# Oracle counterexample to finding pseudoprimes

One can consider the following soft generalisation to the finding primes conjecture:

Soft conjecture Suppose one has a set S of integers which is in P, and which is at least as dense at the primes (thus the set of k-digit elements of S has density $\gg 1/k$. Then there exists a deterministic algorithm which, when given an integer k, will produce an element of S of at least k digits in length in time poly(k).

This soft conjecture is for instance true if P=NP, by this argument. It certainly implies the finding primes conjecture, by taking S to be the set of primes. However, we show here that the soft conjecture fails in the presence of an oracle. Roughly speaking, this means that there is no "soft" way to prove the finding primes conjecture that uses nothing about the primes other than that they are in P and are dense.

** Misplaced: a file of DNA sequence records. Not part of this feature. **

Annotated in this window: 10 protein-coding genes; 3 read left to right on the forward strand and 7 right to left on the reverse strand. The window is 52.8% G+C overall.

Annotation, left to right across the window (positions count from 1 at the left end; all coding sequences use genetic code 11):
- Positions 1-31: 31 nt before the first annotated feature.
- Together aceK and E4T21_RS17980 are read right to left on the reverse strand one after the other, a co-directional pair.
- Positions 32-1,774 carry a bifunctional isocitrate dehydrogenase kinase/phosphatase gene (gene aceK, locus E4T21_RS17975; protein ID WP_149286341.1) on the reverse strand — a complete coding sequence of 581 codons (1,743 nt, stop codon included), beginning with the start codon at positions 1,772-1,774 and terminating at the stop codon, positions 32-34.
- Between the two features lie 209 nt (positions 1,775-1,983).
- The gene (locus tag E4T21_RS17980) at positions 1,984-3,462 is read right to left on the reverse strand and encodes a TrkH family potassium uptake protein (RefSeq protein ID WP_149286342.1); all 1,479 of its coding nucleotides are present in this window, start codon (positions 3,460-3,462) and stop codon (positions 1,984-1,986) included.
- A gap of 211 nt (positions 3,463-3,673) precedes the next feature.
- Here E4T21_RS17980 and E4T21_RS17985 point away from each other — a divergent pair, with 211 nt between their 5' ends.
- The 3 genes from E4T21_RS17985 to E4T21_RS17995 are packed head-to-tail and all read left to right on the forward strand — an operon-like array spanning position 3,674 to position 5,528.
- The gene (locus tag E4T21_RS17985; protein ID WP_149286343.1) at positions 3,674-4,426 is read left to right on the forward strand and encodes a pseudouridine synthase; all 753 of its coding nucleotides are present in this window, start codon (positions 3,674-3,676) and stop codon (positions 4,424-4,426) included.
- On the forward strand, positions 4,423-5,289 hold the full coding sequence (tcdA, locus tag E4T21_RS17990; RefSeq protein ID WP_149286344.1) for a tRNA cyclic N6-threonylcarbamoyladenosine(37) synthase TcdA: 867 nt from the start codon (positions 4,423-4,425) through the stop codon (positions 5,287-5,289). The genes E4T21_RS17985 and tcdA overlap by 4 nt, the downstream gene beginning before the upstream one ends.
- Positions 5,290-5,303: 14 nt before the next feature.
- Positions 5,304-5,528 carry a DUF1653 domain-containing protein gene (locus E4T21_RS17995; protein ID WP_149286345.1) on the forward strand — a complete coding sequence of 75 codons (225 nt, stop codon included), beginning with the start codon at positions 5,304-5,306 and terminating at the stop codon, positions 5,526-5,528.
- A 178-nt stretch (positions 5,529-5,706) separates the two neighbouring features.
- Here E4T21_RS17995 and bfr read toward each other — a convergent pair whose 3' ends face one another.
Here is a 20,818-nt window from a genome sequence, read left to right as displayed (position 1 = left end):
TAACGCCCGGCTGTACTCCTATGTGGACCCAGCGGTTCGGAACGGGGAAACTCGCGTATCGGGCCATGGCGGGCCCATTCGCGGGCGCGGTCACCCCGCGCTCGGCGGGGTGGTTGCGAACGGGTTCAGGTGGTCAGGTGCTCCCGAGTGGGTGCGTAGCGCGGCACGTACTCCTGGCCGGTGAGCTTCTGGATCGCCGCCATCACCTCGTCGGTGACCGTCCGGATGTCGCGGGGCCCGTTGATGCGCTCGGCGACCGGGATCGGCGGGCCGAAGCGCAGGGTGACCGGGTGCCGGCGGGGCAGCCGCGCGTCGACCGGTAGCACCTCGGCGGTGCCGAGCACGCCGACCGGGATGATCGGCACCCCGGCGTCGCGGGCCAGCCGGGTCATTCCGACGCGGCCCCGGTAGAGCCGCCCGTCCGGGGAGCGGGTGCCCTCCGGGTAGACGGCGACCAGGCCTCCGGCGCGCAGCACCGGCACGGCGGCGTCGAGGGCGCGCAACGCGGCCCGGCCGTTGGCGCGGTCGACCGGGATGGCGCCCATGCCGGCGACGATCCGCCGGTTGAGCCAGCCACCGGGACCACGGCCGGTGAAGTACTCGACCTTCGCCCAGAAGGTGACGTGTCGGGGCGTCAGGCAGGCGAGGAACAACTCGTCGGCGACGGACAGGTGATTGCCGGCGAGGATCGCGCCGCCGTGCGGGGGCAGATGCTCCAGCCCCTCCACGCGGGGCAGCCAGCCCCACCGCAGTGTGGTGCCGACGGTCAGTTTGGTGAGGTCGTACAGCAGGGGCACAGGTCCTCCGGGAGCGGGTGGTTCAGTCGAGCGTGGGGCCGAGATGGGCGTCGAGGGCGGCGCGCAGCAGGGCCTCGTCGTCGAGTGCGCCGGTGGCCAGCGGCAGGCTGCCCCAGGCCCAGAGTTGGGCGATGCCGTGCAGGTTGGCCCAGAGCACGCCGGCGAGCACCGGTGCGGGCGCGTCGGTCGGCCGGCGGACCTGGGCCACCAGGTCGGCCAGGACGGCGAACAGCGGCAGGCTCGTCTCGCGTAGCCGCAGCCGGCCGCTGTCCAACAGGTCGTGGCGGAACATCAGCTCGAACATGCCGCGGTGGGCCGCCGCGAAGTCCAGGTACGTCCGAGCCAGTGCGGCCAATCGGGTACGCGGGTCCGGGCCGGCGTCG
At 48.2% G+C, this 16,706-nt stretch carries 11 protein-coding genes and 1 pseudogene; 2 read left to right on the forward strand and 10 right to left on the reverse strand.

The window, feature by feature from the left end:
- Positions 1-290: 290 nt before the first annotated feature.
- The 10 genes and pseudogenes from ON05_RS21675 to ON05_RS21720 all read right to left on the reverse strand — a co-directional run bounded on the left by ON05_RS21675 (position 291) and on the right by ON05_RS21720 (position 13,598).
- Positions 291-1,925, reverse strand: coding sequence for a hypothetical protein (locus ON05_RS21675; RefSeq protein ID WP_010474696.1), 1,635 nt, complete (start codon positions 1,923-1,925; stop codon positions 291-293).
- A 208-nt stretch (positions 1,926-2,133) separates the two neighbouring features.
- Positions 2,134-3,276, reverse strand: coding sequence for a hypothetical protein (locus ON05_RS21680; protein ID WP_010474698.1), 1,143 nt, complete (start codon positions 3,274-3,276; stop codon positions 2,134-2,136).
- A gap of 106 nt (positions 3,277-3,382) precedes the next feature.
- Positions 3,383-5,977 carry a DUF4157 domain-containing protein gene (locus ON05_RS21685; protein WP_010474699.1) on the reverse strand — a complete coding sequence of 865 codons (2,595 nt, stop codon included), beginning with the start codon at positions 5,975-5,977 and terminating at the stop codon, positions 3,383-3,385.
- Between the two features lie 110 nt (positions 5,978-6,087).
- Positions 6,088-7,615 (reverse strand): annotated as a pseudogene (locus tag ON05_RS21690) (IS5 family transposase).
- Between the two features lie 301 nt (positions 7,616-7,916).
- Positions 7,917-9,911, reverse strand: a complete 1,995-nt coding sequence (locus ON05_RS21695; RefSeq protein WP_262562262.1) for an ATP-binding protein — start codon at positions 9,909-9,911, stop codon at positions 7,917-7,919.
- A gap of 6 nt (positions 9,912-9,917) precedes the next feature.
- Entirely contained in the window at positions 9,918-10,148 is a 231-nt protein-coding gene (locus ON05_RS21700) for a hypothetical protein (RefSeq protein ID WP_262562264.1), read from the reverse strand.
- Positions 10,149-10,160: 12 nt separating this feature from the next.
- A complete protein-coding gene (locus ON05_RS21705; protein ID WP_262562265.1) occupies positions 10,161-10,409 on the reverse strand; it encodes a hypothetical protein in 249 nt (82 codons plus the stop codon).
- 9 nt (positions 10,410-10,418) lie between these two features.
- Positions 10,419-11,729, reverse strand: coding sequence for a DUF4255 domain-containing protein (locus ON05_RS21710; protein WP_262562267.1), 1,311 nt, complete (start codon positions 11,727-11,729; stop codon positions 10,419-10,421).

Here's how it works. For each integer k, we recursively define the set $S_k$ to be the set of k-digit numbers whose Kolmogorov complexity is at least $\sqrt{k}$ relative to $S_1,\ldots,S_{k-1}$. What this means is that n lies in $S_k$ if n has k digits and it is not possible to find a Turing machine of length less than $\sqrt{k}$ that can compute n even given access to oracles for $S_1,\ldots,S_{k-1}$. An easy counting argument shows that all but at most $2^{\sqrt{k}}$ k-digit integers lie in $S_k$. Thus if we set S to be the union of the $S_k$, then S is at least as dense as the primes (in fact it is much, much denser).

We now work relative to an oracle for S, i.e. the oracle takes any number n as input and returns whether it is in S in unit time. Clearly, S is now in P. Suppose for contradiction that there was an algorithm A (of length O(1)) which, when given k as input, returns an element of S at least k digits in length in time poly(k).

Let k be large. One can show inductively that every integer of k digits or more produced by the algorithm A with input k in time less than poly(k) has a Kolmogorov complexity of O( log(k) ) relative to $S_1,\ldots,S_{k-1}$; the point is that the oracles for $S_k, S_{k+1},\ldots,$ can be shown by induction to be useless as the numbers produced by A will never lie in these sets. But O(log(k)) is less than $\sqrt{k}$ for k large, so A cannot produce an element of S of k digits or more, a contradiction.